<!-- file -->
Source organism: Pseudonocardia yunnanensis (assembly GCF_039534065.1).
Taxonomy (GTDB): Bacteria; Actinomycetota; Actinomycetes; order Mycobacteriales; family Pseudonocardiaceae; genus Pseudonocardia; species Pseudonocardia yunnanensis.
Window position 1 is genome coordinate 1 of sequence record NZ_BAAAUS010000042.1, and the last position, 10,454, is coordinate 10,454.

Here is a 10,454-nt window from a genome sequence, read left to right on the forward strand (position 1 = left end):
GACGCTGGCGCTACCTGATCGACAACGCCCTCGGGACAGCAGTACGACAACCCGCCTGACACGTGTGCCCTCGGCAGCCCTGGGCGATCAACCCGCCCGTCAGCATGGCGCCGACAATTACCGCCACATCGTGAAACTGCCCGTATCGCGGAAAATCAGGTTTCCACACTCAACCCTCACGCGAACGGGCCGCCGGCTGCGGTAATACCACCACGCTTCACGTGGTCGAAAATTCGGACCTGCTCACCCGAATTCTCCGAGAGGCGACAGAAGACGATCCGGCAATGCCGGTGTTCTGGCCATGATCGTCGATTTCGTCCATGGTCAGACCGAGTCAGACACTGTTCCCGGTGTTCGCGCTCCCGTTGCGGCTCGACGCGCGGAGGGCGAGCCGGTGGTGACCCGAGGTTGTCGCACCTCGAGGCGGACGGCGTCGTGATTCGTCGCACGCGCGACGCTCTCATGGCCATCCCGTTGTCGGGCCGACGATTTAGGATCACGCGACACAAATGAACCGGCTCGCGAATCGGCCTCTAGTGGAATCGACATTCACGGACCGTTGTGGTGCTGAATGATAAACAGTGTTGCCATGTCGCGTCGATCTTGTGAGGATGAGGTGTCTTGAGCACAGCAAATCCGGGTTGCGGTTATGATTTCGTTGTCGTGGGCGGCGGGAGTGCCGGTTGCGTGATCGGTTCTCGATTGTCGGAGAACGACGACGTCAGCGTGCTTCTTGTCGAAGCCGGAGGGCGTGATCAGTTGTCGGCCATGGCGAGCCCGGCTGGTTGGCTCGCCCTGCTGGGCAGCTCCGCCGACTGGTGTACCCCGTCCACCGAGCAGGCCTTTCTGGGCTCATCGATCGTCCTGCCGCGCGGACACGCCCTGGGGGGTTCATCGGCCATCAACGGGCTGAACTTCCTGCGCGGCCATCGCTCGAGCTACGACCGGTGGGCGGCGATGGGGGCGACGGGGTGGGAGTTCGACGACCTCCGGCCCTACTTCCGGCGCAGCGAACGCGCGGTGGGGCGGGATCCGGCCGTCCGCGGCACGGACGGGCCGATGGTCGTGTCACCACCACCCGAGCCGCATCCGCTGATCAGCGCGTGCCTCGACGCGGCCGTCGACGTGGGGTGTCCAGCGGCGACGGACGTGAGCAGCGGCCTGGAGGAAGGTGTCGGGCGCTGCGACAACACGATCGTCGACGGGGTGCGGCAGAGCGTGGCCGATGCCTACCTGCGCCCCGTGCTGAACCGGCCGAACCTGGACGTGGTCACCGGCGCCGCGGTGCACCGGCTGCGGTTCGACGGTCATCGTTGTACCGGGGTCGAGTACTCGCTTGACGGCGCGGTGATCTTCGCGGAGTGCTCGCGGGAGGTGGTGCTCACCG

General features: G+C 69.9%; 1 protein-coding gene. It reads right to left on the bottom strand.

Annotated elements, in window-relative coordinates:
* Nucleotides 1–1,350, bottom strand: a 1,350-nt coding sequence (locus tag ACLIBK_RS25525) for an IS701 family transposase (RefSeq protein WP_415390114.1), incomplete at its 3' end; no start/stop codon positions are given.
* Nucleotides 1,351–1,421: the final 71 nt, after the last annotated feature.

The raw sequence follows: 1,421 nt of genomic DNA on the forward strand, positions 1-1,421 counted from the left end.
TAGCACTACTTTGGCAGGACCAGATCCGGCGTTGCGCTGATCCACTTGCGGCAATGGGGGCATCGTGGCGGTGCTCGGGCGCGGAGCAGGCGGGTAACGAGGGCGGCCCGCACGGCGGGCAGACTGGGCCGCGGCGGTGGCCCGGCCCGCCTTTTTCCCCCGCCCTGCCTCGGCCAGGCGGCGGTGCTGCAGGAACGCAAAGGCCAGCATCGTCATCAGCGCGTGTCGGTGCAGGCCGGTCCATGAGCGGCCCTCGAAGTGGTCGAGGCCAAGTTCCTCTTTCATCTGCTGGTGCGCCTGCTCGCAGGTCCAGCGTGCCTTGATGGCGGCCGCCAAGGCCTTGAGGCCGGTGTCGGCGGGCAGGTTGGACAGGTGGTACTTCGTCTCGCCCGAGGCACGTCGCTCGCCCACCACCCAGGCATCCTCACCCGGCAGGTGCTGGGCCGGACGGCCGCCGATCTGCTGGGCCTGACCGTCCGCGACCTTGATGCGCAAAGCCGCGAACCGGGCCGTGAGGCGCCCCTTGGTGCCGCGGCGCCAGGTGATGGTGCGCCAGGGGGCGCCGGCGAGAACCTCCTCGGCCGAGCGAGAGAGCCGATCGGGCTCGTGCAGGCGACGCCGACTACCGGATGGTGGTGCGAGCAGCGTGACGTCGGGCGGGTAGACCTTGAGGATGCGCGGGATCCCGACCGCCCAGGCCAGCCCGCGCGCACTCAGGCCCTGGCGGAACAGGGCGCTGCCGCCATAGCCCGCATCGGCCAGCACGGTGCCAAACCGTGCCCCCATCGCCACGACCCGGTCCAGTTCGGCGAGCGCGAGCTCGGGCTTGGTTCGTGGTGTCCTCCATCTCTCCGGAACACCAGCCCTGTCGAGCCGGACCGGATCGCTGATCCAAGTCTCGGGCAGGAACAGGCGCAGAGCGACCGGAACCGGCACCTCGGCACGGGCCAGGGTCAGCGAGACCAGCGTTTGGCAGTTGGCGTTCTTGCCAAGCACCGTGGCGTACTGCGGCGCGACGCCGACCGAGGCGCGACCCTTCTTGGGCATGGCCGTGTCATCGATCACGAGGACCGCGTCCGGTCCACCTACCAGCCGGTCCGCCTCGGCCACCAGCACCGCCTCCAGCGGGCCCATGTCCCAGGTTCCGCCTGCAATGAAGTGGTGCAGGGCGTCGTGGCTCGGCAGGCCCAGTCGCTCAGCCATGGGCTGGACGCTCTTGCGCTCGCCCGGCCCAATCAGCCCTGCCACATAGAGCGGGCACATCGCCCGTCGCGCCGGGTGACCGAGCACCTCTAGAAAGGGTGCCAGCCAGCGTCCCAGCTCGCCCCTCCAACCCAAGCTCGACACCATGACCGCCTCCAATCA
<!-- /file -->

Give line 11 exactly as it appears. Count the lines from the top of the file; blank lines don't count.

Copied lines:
TAGCACTACTTTGGCAGGACCAGATCCGGCGTTGCGCTGATCCACTTGCGGCAATGGGGGCATCGTGGCGGTGCTCGGGCGCGGAGCAGGCGGGTAACGAGGGCGGCCCGCACGGCGGGCAGACTGGGCCGCGGCGGTGGCCCGGCCCGCCTTTTTCCCCCGCCCTGCCTCGGCCAGGCGGCGGTGCTGCAGGAACGCAAAGGCCAGCATCGTCATCAGCGCGTGTCGGTGCAGGCCGGTCCATGAGCGGCCCTCGAAGTGGTCGAGGCCAAGTTCCTCTTTCATCTGCTGGTGCGCCTGCTCGCAGGTCCAGCGTGCCTTGATGGCGGCCGCCAAGGCCTTGAGGCCGGTGTCGGCGGGCAGGTTGGACAGGTGGTACTTCGTCTCGCCCGAGGCACGTCGCTCGCCCACCACCCAGGCATCCTCACCCGGCAGGTGCTGGGCCGGACGGCCGCCGATCTGCTGGGCCTGACCGTCCGCGACCTTGATGCGCAAAGCCGCGAACCGGGCCGTGAGGCGCCCCTTGGTGCCGCGGCGCCAGGTGATGGTGCGCCAGGGGGCGCCGGCGAGAACCTCCTCGGCCGAGCGAGAGAGCCGATCGGGCTCGTGCAGGCGACGCCGACTACCGGATGGTGGTGCGAGCAGCGTGACGTCGGGCGGGTAGACCTTGAGGATGCGCGGGATCCCGACCGCCCAGGCCAGCCCGCGCGCACTCAGGCCCTGGCGGAACAGGGCGCTGCCGCCATAGCCCGCATCGGCCAGCACGGTGCCAAACCGTGCCCCCATCGCCACGACCCGGTCCAGTTCGGCGAGCGCGAGCTCGGGCTTGGTTCGTGGTGTCCTCCATCTCTCCGGAACACCAGCCCTGTCGAGCCGGACCGGATCGCTGATCCAAGTCTCGGGCAGGAACAGGCGCAGAGCGACCGGAACCGGCACCTCGGCACGGGCCAGGGTCAGCGAGACCAGCGTTTGGCAGTTGGCGTTCTTGCCAAGCACCGTGGCGTACTGCGGCGCGACGCCGACCGAGGCGCGACCCTTCTTGGGCATGGCCGTGTCATCGATCACGAGGACCGCGTCCGGTCCACCTACCAGCCGGTCCGCCTCGGCCACCAGCACCGCCTCCAGCGGGCCCATGTCCCAGGTTCCGCCTGCAATGAAGTGGTGCAGGGCGTCGTGGCTCGGCAGGCCCAGTCGCTCAGCCATGGGCTGGACGCTCTTGCGCTCGCCCGGCCCAATCAGCCCTGCCACATAGAGCGGGCACATCGCCCGTCGCGCCGGGTGACCGAGCACCTCTAGAAAGGGTGCCAGCCAGCGTCCCAGCTCGCCCCTCCAACCCAAGCTCGACACCATGACCGCCTCCAATCA